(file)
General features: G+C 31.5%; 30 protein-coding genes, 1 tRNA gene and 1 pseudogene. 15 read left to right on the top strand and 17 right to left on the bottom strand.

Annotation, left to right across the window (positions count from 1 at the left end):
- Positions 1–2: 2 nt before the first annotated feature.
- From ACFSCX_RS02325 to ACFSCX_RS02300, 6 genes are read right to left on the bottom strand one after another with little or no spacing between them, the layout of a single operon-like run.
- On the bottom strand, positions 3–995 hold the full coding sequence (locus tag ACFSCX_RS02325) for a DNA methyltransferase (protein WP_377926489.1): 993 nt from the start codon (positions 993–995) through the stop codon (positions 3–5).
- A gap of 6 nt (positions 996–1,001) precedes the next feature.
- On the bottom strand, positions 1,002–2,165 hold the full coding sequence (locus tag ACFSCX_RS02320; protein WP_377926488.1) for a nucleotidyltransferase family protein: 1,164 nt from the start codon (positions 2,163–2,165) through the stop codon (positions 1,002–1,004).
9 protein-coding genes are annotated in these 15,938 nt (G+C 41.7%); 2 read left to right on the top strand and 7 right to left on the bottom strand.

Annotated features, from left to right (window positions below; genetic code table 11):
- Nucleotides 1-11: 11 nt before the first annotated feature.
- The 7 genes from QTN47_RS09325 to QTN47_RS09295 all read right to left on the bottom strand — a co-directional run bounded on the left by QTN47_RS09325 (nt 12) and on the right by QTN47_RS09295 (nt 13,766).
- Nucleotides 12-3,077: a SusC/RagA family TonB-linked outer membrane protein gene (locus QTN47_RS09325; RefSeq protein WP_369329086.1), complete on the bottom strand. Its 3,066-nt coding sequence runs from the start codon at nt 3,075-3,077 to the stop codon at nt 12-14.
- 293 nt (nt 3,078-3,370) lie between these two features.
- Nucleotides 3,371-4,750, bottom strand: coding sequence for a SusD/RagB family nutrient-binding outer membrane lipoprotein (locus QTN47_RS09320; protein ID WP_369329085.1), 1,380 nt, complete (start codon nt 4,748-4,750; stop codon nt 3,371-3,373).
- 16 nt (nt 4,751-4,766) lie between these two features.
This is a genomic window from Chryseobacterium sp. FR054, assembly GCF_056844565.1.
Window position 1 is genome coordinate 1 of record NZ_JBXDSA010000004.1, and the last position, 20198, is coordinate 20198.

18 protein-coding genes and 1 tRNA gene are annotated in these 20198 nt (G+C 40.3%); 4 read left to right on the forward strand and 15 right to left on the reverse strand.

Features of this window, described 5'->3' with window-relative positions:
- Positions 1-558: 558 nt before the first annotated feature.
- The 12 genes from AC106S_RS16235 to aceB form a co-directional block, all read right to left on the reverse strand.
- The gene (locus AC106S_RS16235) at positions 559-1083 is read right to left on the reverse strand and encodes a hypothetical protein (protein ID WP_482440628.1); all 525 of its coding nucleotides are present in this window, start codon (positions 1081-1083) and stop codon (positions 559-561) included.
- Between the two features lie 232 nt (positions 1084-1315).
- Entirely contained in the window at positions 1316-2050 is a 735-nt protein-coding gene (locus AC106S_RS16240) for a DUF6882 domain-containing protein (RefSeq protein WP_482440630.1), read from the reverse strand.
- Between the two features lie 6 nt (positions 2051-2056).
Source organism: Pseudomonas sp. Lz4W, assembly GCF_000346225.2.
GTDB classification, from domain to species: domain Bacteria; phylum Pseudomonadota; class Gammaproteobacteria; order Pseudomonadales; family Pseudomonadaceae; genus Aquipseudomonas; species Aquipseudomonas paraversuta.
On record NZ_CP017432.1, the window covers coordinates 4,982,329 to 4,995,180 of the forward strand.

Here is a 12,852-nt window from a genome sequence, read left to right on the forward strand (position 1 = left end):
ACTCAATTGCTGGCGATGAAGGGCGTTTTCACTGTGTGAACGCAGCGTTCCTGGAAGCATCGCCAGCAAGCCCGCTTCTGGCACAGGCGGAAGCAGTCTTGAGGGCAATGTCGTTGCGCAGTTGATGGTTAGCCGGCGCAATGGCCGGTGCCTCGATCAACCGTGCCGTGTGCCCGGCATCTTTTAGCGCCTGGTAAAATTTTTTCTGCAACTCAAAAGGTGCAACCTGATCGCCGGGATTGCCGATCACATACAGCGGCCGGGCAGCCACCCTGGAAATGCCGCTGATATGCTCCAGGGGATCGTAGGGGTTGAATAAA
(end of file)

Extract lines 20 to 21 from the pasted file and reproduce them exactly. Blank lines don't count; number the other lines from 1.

- Positions 1-558: 558 nt before the first annotated feature.
- The 12 genes from AC106S_RS16235 to aceB form a co-directional block, all read right to left on the reverse strand.